The Australian dollar fell against all of its most traded counterparts after the Reserve Bank of Australia announced its decision today to lower its benchmark interest rate for the second straight month.
The RBA cut the key cash rate by 25 basis points to 4.25 percent, citing reasons of a global slowdown in growth due to the euro zone debt crisis.
The central bank’s move signals a lack of confidence in the ability of euro-zone policy makers to extract the region from its sovereign-debt crisis.
“Financial markets have experienced considerable turbulence, and financing conditions have become much more difficult, especially in Europe,” RBA Governor Glenn Stevens said in a statement accompanying the decision. “This, together with precautionary behaviour by firms and households, means that the likelihood of a further material slowing in global growth has increased.”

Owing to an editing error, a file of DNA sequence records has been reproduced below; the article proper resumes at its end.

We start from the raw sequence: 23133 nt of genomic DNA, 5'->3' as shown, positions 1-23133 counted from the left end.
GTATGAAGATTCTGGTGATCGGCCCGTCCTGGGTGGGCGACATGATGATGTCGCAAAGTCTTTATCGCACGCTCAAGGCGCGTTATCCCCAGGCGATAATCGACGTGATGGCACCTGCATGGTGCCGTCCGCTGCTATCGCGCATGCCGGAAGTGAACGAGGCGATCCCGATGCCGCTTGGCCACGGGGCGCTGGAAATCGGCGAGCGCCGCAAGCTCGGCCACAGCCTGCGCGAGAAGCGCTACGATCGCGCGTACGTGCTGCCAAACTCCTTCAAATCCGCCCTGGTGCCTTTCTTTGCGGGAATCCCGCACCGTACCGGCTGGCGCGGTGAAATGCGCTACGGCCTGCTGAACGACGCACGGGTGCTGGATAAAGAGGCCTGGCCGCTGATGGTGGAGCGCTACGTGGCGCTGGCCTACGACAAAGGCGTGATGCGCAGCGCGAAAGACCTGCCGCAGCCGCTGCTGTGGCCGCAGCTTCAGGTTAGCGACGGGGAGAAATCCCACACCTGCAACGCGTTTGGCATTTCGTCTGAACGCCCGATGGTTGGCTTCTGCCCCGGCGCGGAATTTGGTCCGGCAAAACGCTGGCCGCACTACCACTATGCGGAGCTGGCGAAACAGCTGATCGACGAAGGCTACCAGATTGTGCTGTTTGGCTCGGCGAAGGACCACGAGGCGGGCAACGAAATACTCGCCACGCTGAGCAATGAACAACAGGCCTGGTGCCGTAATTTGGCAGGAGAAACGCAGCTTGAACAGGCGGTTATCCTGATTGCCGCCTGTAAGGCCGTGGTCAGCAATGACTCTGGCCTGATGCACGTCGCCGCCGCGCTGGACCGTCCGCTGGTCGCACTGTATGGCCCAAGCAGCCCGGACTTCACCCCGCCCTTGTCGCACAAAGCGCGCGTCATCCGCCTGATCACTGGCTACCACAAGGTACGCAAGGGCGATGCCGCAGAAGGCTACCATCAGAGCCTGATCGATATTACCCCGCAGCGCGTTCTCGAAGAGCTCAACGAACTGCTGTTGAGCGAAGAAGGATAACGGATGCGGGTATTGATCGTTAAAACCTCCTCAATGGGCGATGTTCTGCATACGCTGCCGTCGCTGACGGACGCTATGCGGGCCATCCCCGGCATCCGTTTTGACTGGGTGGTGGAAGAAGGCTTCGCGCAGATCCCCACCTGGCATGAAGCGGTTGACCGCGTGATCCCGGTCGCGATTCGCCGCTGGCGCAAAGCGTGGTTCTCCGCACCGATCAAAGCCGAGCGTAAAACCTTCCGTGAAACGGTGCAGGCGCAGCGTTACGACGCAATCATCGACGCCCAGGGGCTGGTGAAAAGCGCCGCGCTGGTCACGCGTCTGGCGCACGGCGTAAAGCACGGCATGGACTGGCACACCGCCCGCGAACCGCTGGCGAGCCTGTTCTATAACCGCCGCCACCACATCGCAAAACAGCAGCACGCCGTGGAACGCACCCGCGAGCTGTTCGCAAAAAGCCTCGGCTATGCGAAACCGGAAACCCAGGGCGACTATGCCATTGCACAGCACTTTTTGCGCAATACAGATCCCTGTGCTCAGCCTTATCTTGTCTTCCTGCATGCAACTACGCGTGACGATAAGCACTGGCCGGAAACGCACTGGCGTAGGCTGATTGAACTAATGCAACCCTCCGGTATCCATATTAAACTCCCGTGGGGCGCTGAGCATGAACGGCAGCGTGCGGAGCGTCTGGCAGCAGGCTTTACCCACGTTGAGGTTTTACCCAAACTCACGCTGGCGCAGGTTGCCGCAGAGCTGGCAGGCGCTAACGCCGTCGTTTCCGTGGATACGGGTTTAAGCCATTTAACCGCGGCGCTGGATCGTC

Further adding to the RBA’s concerns was the reduction of China’s banks’ reserve requirements last week, signalling growth concerns in the world’s second largest economy. China is Australia’s biggest trading partner and any economic slowdown there will affect Australia’s exports.
Meanwhile, Indonesia, Thailand and Singapore have also eased policy in recent weeks. Asia is the destination for 70% of Australia’s exports.
“The likelihood of a further material slowing in global growth has increased,” RBA Governor Glenn Stevens said in a statement. “China’s growth has been slowing, as policy makers there had intended. Trade in Asia is now, however, seeing some effects of a significant slowing in economic activity in Europe.”
The Australian dollar has dropped 0.7 percent against the US dollar after the news to 1.0168 from 1.0240 before the announcement.